NEW YORK (Reuters Health) – Hoffmann-La Roche on Monday began distributing to physicians and pharmacists updated requirements aimed at preventing pregnancy in women who take the company's acne drug Accutane (isotretinoin).
Accutane is known to cause birth defects, and for 13 of the last twenty years the drug has been on the market, Roche has continually instituted and revised restrictions on its use. Despite the company's efforts, 2,000 pregnancies had occurred in women taking Accutane from 1982 to 2000, the Centers for Disease Control and Prevention reported last August.
Roche and the US Food and Drug Administration (FDA) worked together to come up with a new plan, and the System to Manage Accutane Related Teratogenecity (SMART) program was approved in October.
Under SMART, which was mailed to 375,000 dermatologists, primary care physicians and pharmacists beginning Monday, female patients will now be required to submit to a pregnancy test every month before receiving a 30-day refill of the medication. Before, the test was optional.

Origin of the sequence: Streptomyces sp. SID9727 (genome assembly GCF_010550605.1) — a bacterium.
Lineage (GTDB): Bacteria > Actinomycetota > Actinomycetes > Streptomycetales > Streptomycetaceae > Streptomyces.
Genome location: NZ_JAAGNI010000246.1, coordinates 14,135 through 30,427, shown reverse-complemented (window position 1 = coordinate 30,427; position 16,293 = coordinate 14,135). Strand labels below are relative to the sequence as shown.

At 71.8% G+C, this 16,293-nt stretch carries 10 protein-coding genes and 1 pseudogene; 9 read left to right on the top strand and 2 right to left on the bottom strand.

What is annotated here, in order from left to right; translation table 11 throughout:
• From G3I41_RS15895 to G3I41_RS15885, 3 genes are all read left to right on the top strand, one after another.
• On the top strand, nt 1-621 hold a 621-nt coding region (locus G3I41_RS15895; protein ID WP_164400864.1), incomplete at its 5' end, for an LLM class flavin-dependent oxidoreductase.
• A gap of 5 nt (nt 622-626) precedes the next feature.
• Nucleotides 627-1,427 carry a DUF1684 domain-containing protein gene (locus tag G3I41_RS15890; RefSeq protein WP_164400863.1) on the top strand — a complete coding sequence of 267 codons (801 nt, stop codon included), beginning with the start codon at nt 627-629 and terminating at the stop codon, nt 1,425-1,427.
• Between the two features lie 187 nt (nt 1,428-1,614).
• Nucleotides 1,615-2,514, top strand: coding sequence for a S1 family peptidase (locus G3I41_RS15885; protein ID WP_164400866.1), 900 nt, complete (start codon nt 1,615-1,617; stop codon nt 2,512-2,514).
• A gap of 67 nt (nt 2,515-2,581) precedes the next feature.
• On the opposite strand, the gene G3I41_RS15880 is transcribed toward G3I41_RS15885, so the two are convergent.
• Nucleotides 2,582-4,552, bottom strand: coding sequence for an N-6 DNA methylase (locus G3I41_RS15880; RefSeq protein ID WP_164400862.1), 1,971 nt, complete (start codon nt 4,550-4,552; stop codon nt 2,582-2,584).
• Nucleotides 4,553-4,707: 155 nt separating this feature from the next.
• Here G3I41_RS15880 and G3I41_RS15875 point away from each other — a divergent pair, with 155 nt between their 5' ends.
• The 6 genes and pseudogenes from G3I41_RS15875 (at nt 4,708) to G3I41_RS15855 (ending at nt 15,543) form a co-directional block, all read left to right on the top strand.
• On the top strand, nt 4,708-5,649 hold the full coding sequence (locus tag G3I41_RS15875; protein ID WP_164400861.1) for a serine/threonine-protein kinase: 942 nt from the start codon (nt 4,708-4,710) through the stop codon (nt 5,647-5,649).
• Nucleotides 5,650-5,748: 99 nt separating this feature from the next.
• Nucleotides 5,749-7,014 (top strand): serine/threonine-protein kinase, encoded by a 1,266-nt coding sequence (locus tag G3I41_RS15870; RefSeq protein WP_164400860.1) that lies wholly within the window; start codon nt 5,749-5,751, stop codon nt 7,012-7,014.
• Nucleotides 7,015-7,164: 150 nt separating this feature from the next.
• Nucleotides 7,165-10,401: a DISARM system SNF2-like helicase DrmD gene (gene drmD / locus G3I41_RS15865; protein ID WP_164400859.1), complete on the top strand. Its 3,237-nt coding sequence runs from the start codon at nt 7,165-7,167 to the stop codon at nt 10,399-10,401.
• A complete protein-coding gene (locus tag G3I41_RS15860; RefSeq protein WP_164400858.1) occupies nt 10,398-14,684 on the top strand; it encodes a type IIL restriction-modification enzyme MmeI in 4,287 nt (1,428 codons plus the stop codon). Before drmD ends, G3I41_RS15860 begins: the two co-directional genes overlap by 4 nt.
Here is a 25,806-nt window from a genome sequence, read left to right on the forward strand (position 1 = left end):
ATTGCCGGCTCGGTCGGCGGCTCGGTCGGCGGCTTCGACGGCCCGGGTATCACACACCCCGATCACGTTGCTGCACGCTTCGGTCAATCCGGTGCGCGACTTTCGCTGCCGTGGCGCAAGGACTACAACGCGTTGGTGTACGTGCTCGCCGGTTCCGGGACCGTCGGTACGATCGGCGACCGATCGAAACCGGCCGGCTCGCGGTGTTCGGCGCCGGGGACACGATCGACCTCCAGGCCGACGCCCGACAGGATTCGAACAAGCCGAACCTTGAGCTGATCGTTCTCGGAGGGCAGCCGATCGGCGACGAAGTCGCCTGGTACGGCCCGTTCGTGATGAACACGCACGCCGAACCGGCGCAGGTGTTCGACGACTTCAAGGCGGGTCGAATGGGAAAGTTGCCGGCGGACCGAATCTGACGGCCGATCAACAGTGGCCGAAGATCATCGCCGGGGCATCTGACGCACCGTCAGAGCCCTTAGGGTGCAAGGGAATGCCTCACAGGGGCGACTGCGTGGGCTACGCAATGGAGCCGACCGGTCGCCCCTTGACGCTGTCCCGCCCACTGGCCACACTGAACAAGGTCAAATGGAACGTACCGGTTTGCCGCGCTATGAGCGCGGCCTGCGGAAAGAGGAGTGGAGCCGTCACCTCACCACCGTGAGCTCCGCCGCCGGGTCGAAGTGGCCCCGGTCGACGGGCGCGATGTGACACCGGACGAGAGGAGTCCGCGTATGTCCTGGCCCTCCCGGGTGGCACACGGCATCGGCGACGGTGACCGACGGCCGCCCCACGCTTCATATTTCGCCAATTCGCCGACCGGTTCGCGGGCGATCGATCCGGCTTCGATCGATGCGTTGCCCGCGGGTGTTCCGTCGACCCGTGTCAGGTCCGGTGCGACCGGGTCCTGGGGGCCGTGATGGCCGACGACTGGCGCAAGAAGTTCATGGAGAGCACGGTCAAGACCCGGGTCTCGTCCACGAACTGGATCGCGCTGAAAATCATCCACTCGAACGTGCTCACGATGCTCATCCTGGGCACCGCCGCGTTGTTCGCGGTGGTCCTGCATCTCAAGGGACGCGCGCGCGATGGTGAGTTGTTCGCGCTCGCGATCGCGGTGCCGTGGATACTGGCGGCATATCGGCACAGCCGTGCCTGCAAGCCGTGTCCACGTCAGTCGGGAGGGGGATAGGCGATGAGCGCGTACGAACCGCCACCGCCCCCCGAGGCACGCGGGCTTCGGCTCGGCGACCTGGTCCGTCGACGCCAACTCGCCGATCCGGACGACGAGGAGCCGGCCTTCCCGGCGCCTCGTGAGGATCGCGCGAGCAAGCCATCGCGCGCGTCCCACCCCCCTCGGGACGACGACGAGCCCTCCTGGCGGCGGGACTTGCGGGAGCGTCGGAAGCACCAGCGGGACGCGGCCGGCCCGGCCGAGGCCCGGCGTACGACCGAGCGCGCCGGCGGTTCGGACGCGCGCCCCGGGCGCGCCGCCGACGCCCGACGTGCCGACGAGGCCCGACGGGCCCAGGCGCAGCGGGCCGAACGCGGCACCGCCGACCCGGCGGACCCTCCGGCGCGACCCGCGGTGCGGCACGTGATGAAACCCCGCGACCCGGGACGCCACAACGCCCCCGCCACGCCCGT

Also before receiving an initial prescription, women must have two negative pregnancy tests, one as a screen and the second during the first five days of the next menstrual period. They also must select and commit to using two forms of birth control simultaneously for one month before treatment, continue use during treatment, and for a month afterwards. Patients also have to read and sign an informed consent about the risk of birth defects and participate in the Accutane Survey, a questionnaire about their use of the drug.
If a woman has complied with these criteria, the physician places a yellow sticker on the paper prescription. The sticker acts as a certification, and pharmacists will be warned to only fill prescriptions with a sticker, said Roche spokesperson Gail Safian.
Women will not be allowed to request refills by phone — they must return to the physician for the pregnancy test and certification, Safian said.
"It's a much more conscious and conscientious process," she said.
Safian claimed that despite increasing numbers of prescriptions for Accutane, the numbers of pregnancies were declining.
About 550,000 prescriptions are written for Accutane each year, and some 15 million have been issued since the drug came on the market, she said.